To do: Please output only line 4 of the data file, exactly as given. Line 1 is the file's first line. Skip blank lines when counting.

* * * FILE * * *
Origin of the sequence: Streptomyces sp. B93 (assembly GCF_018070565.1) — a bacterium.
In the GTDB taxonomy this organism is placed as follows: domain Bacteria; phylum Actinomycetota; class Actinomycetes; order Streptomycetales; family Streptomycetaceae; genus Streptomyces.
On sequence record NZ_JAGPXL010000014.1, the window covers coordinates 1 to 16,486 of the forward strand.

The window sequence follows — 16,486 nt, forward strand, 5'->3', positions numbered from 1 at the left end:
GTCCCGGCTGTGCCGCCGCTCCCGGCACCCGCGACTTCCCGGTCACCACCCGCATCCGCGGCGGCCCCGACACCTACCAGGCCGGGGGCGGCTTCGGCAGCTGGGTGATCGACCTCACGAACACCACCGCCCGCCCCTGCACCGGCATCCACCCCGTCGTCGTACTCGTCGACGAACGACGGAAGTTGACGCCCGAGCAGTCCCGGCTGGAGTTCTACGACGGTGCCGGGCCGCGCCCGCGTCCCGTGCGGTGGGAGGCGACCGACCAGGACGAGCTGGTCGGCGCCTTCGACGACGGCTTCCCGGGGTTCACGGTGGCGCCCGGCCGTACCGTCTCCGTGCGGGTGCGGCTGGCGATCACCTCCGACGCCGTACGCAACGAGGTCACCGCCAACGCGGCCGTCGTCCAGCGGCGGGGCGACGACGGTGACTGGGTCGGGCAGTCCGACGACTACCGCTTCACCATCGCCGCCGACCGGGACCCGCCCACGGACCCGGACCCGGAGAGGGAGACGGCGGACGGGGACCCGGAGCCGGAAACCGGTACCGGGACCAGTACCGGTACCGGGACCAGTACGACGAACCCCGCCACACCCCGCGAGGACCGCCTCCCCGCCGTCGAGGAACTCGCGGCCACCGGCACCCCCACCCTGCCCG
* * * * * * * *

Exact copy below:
The window sequence follows — 16,486 nt, forward strand, 5'->3', positions numbered from 1 at the left end: